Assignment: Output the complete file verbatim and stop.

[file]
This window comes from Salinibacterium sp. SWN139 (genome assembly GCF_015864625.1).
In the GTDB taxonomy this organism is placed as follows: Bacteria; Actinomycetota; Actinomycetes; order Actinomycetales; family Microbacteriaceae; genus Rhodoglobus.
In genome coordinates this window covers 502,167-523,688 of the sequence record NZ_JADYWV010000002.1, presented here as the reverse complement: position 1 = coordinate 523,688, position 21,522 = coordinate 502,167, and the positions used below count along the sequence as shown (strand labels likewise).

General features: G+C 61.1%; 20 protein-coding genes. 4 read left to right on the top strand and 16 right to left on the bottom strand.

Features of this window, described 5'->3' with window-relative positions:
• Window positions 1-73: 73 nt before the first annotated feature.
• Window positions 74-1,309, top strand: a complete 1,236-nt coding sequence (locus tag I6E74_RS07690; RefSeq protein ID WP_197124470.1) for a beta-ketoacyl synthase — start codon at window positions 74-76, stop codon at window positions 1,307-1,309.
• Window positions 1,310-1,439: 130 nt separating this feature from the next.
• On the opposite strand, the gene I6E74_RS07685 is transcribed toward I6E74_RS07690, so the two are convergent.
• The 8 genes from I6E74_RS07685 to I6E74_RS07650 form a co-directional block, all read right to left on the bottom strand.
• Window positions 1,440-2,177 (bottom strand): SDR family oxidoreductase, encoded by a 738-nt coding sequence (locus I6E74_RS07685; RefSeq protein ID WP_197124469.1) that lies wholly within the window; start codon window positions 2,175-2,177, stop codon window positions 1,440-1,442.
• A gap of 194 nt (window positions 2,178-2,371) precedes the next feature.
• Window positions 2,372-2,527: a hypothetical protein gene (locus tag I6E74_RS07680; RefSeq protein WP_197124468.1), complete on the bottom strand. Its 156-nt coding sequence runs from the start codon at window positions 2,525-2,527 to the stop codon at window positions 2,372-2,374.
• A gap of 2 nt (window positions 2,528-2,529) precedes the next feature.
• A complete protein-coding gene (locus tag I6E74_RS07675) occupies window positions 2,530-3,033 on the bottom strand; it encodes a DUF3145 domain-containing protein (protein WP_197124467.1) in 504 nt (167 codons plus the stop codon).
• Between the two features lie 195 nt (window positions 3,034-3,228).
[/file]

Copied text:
This window comes from Salinibacterium sp. SWN139 (genome assembly GCF_015864625.1).
In the GTDB taxonomy this organism is placed as follows: Bacteria; Actinomycetota; Actinomycetes; order Actinomycetales; family Microbacteriaceae; genus Rhodoglobus.
In genome coordinates this window covers 502,167-523,688 of the sequence record NZ_JADYWV010000002.1, presented here as the reverse complement: position 1 = coordinate 523,688, position 21,522 = coordinate 502,167, and the positions used below count along the sequence as shown (strand labels likewise).

General features: G+C 61.1%; 20 protein-coding genes. 4 read left to right on the top strand and 16 right to left on the bottom strand.

Features of this window, described 5'->3' with window-relative positions:
• Window positions 1-73: 73 nt before the first annotated feature.
• Window positions 74-1,309, top strand: a complete 1,236-nt coding sequence (locus tag I6E74_RS07690; RefSeq protein ID WP_197124470.1) for a beta-ketoacyl synthase — start codon at window positions 74-76, stop codon at window positions 1,307-1,309.
• Window positions 1,310-1,439: 130 nt separating this feature from the next.
• On the opposite strand, the gene I6E74_RS07685 is transcribed toward I6E74_RS07690, so the two are convergent.
• The 8 genes from I6E74_RS07685 to I6E74_RS07650 form a co-directional block, all read right to left on the bottom strand.
• Window positions 1,440-2,177 (bottom strand): SDR family oxidoreductase, encoded by a 738-nt coding sequence (locus I6E74_RS07685; RefSeq protein ID WP_197124469.1) that lies wholly within the window; start codon window positions 2,175-2,177, stop codon window positions 1,440-1,442.
• A gap of 194 nt (window positions 2,178-2,371) precedes the next feature.
• Window positions 2,372-2,527: a hypothetical protein gene (locus tag I6E74_RS07680; RefSeq protein WP_197124468.1), complete on the bottom strand. Its 156-nt coding sequence runs from the start codon at window positions 2,525-2,527 to the stop codon at window positions 2,372-2,374.
• A gap of 2 nt (window positions 2,528-2,529) precedes the next feature.
• A complete protein-coding gene (locus tag I6E74_RS07675) occupies window positions 2,530-3,033 on the bottom strand; it encodes a DUF3145 domain-containing protein (protein WP_197124467.1) in 504 nt (167 codons plus the stop codon).
• Between the two features lie 195 nt (window positions 3,034-3,228).